Starring: Clint Eastwood, Telly Savalas, Don Rickles
Director: Brian G. Hutton
Running Time: 146 mins
Kelly’s Heroes is an American film about a group of US soldiers who, after hearing of a stash of 14,000 gold bars in a small French town behind Nazi lines, secretly embark on a private mission to steal the gold for themselves.
This movie is a lot of fun. With the same atmosphere as all the classic Hollywood World War Two films, and the added bonus of a make-believe story, Kelly’s Heroes is a very entertaining watch, added to by great performances and good humour throughout, and even if it does drag on a lot at times over the course of its two and a half hour runtime, it’s all an enjoyable and engaging watch.
Let’s start with what I enjoyed most about this movie: the performances. With a motley crew of American soldiers all suddenly deciding to go after some gold instead of going on with the fight, there are a great few lead characters here, all of whom are played brilliantly by a great cast.
Clint Eastwood is as effortlessly charismatic as always, and although he doesn’t speak anywhere near as much as some of his co-stars, his presence throughout, combined with a surprisingly strong comedic side at times, makes him a great watch, and one of the film’s best characters. There’s also Telly Savalas, who’s brilliantly animated from start to finish, and Don Rickles, who offers some great comic relief as well as the endlessly likable average Joe character for you to follow along the way.
Along with the performances, the film’s story is a lot of fun to watch. While there’s always something a little disappointing about a World War Two movie that’s not a true story, this film, in similar fashion to The Eagle Has Landed, lets its imagination run wild with a great story that fits in well with the wartime setting, allowing for a slightly more light-hearted than usual atmosphere throughout.
The plot here isn’t quite as insane as The Eagle Has Landed, but it features all sorts of great action set-pieces, all of which work well in tandem with the film’s lighter vibes, allowing you to sit back and enjoy the action without getting too bogged down in its historical merit. What’s more is that the heist plot allows for a different look into the psyche of a soldier, telling a story that’s not about the intensely patriotic motivation, but a purely personal and material one, something that gives the film another slightly different vibe to what we normally see from war movies.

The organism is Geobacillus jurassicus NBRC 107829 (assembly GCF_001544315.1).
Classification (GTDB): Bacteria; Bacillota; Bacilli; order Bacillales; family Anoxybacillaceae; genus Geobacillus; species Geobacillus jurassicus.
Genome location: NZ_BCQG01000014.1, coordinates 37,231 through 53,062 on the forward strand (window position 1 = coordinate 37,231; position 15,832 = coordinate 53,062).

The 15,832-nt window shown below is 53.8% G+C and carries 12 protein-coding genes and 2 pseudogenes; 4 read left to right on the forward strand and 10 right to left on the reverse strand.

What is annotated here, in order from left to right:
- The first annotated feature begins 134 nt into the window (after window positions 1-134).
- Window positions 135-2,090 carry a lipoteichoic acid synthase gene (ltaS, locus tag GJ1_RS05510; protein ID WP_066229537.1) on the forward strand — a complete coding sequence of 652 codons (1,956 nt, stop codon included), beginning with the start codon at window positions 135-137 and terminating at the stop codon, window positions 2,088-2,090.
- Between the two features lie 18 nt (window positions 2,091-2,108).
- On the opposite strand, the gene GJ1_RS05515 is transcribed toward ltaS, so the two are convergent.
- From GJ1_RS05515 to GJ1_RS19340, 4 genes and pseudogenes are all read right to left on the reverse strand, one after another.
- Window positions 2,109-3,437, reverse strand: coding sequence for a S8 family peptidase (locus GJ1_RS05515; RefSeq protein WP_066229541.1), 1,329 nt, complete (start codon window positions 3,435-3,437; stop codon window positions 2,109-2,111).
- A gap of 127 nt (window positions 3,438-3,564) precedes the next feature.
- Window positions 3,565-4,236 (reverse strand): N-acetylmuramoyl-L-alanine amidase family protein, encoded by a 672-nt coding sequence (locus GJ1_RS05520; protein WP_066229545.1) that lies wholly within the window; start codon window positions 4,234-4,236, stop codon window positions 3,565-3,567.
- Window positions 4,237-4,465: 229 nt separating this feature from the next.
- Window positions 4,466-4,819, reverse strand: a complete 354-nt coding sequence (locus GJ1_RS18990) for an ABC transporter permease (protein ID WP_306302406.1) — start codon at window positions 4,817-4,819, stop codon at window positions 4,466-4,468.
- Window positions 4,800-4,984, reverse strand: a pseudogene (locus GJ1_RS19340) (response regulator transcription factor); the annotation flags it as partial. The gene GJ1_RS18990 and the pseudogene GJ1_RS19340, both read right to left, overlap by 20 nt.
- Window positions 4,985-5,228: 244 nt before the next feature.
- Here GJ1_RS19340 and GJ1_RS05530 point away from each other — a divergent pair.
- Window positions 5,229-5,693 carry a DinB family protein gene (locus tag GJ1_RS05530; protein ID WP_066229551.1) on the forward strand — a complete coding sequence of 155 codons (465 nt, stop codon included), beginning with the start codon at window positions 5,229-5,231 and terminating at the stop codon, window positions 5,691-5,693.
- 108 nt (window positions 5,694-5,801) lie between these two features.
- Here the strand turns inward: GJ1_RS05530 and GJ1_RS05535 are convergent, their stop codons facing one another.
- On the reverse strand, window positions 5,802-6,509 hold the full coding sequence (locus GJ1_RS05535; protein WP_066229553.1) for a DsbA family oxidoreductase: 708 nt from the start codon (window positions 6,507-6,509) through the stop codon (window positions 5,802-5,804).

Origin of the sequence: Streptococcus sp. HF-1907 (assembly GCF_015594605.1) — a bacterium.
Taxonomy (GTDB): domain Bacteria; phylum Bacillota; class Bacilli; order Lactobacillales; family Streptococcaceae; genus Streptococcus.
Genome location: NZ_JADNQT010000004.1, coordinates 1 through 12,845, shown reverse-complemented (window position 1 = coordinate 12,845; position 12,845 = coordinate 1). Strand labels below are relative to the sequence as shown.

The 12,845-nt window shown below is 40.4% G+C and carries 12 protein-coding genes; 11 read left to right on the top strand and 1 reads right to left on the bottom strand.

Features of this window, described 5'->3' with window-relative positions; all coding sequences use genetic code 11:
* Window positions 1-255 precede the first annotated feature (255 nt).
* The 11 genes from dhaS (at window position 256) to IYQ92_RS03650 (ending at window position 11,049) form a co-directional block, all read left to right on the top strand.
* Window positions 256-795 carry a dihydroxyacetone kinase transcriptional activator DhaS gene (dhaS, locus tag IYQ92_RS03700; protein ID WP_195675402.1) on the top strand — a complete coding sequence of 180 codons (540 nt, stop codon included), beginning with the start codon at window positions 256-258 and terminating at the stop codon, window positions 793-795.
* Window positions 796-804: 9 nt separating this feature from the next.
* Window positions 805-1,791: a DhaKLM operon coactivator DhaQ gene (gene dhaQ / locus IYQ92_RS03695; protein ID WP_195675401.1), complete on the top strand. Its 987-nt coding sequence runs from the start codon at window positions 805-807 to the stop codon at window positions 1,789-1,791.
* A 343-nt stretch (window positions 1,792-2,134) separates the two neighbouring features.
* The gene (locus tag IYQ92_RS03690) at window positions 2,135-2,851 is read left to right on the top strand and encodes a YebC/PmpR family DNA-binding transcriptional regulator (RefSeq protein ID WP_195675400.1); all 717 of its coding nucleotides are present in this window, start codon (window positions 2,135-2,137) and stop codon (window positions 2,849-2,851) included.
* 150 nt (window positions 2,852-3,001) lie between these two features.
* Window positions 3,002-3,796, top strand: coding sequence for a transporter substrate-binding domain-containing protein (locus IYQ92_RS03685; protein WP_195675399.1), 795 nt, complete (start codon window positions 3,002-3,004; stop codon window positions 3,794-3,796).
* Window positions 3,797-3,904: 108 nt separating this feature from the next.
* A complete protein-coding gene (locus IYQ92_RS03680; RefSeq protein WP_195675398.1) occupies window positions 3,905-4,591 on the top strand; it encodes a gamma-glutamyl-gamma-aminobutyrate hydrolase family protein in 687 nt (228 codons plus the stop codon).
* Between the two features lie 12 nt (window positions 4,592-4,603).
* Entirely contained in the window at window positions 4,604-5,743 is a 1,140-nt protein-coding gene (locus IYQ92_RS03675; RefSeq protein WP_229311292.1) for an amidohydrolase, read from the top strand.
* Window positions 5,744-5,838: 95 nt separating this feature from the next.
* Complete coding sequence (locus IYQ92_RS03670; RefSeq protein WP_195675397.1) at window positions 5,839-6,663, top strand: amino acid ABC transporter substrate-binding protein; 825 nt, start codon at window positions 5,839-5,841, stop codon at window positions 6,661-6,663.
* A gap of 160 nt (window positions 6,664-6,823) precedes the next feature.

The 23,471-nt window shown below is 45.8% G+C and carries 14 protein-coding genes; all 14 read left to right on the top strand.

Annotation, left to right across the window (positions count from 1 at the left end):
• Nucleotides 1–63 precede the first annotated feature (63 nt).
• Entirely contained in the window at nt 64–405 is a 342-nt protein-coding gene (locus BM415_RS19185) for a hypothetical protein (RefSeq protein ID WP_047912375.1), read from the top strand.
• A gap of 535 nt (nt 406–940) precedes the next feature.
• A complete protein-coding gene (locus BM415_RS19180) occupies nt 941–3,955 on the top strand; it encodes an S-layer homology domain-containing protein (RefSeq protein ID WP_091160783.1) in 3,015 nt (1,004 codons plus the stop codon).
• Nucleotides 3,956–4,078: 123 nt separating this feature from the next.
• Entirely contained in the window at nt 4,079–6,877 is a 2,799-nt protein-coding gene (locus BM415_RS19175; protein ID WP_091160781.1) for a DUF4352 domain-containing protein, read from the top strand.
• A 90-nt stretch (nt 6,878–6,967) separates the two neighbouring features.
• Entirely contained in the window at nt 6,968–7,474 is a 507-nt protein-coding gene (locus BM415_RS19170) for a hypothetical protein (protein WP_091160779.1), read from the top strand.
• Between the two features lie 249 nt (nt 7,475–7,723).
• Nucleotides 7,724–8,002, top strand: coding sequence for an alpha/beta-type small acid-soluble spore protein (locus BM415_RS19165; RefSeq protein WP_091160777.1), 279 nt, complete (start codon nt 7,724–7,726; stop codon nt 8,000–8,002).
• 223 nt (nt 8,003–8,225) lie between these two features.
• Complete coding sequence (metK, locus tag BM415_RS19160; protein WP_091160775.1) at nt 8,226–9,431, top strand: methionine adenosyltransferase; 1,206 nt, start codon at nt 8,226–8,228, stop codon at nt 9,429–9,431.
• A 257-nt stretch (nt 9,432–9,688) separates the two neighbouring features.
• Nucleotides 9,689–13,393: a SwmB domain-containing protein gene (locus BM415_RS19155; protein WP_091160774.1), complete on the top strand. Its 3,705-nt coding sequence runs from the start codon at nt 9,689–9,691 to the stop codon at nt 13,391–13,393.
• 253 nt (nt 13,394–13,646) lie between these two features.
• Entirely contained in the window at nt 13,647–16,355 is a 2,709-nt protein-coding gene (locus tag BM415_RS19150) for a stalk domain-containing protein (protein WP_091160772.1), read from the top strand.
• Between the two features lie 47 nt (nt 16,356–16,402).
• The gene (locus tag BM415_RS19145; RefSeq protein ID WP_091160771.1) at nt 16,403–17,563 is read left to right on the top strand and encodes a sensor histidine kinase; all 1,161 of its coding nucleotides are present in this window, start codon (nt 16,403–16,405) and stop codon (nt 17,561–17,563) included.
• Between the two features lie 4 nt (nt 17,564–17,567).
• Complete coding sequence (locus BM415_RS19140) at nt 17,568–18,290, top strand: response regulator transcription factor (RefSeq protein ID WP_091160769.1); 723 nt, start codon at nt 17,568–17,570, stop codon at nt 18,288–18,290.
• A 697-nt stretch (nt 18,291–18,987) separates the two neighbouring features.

Director Brian G. Hutton does a good job with this film, giving it that different and light-hearted atmosphere, and although I won’t say that Kelly’s Heroes is a raucously funny, laugh-out-loud comedy, it is indeed an entertaining watch.
The only major issue that I have with the film comes in the form of its runtime, which, at a full two and a half hours, is way too long. It may be a war film, but its lighter atmosphere and generally simpler heist story means that there’s not all that much to fill such a long duration with, leading to a rather slow opening 50 minute exposition phase, as well as some overly drawn-out action sequences, which I found occasionally frustrating.
Overall, however, I had good fun with Kelly’s Heroes. It’s without a doubt too long, and not an absolutely hilarious comedy, but with a fun premise, good performances and a generally strong sense of humour, it’s an entertaining watch right the way through, and that’s why I’m giving it a 7.6.